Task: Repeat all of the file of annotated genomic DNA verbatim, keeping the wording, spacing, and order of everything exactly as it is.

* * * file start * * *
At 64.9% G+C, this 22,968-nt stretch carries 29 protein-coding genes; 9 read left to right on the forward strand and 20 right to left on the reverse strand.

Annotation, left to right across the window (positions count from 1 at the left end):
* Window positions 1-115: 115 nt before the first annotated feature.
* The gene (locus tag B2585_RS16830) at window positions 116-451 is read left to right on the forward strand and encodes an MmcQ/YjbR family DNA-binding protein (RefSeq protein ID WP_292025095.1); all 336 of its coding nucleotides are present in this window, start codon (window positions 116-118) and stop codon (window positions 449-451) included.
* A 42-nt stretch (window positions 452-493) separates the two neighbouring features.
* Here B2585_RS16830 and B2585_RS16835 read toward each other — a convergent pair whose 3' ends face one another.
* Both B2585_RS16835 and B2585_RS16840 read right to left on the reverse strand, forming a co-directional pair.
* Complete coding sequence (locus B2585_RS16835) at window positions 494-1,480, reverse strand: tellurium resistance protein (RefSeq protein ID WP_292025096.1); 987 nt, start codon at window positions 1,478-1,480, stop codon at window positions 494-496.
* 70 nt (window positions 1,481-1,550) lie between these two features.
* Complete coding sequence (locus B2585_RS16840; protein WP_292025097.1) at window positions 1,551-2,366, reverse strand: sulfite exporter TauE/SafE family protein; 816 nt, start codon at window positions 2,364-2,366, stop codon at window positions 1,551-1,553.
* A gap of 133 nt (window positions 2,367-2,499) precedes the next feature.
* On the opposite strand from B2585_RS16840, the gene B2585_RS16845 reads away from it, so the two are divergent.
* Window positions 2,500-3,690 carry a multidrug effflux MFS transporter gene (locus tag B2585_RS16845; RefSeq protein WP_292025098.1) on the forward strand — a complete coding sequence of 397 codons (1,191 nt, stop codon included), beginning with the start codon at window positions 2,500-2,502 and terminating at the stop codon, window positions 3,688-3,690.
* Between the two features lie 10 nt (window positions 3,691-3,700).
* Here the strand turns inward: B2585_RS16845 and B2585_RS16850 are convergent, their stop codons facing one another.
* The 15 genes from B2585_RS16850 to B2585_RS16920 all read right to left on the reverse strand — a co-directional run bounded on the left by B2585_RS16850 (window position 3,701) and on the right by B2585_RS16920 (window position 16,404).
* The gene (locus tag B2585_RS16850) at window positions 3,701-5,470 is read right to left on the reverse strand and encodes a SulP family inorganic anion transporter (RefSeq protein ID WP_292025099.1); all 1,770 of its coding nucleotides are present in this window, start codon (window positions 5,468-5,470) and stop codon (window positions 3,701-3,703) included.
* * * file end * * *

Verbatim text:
At 64.9% G+C, this 22,968-nt stretch carries 29 protein-coding genes; 9 read left to right on the forward strand and 20 right to left on the reverse strand.

Annotation, left to right across the window (positions count from 1 at the left end):
* Window positions 1-115: 115 nt before the first annotated feature.
* The gene (locus tag B2585_RS16830) at window positions 116-451 is read left to right on the forward strand and encodes an MmcQ/YjbR family DNA-binding protein (RefSeq protein ID WP_292025095.1); all 336 of its coding nucleotides are present in this window, start codon (window positions 116-118) and stop codon (window positions 449-451) included.
* A 42-nt stretch (window positions 452-493) separates the two neighbouring features.
* Here B2585_RS16830 and B2585_RS16835 read toward each other — a convergent pair whose 3' ends face one another.
* Both B2585_RS16835 and B2585_RS16840 read right to left on the reverse strand, forming a co-directional pair.
* Complete coding sequence (locus B2585_RS16835) at window positions 494-1,480, reverse strand: tellurium resistance protein (RefSeq protein ID WP_292025096.1); 987 nt, start codon at window positions 1,478-1,480, stop codon at window positions 494-496.
* 70 nt (window positions 1,481-1,550) lie between these two features.
* Complete coding sequence (locus B2585_RS16840; protein WP_292025097.1) at window positions 1,551-2,366, reverse strand: sulfite exporter TauE/SafE family protein; 816 nt, start codon at window positions 2,364-2,366, stop codon at window positions 1,551-1,553.
* A gap of 133 nt (window positions 2,367-2,499) precedes the next feature.
* On the opposite strand from B2585_RS16840, the gene B2585_RS16845 reads away from it, so the two are divergent.
* Window positions 2,500-3,690 carry a multidrug effflux MFS transporter gene (locus tag B2585_RS16845; RefSeq protein WP_292025098.1) on the forward strand — a complete coding sequence of 397 codons (1,191 nt, stop codon included), beginning with the start codon at window positions 2,500-2,502 and terminating at the stop codon, window positions 3,688-3,690.
* Between the two features lie 10 nt (window positions 3,691-3,700).
* Here the strand turns inward: B2585_RS16845 and B2585_RS16850 are convergent, their stop codons facing one another.
* The 15 genes from B2585_RS16850 to B2585_RS16920 all read right to left on the reverse strand — a co-directional run bounded on the left by B2585_RS16850 (window position 3,701) and on the right by B2585_RS16920 (window position 16,404).
* The gene (locus tag B2585_RS16850) at window positions 3,701-5,470 is read right to left on the reverse strand and encodes a SulP family inorganic anion transporter (RefSeq protein ID WP_292025099.1); all 1,770 of its coding nucleotides are present in this window, start codon (window positions 5,468-5,470) and stop codon (window positions 3,701-3,703) included.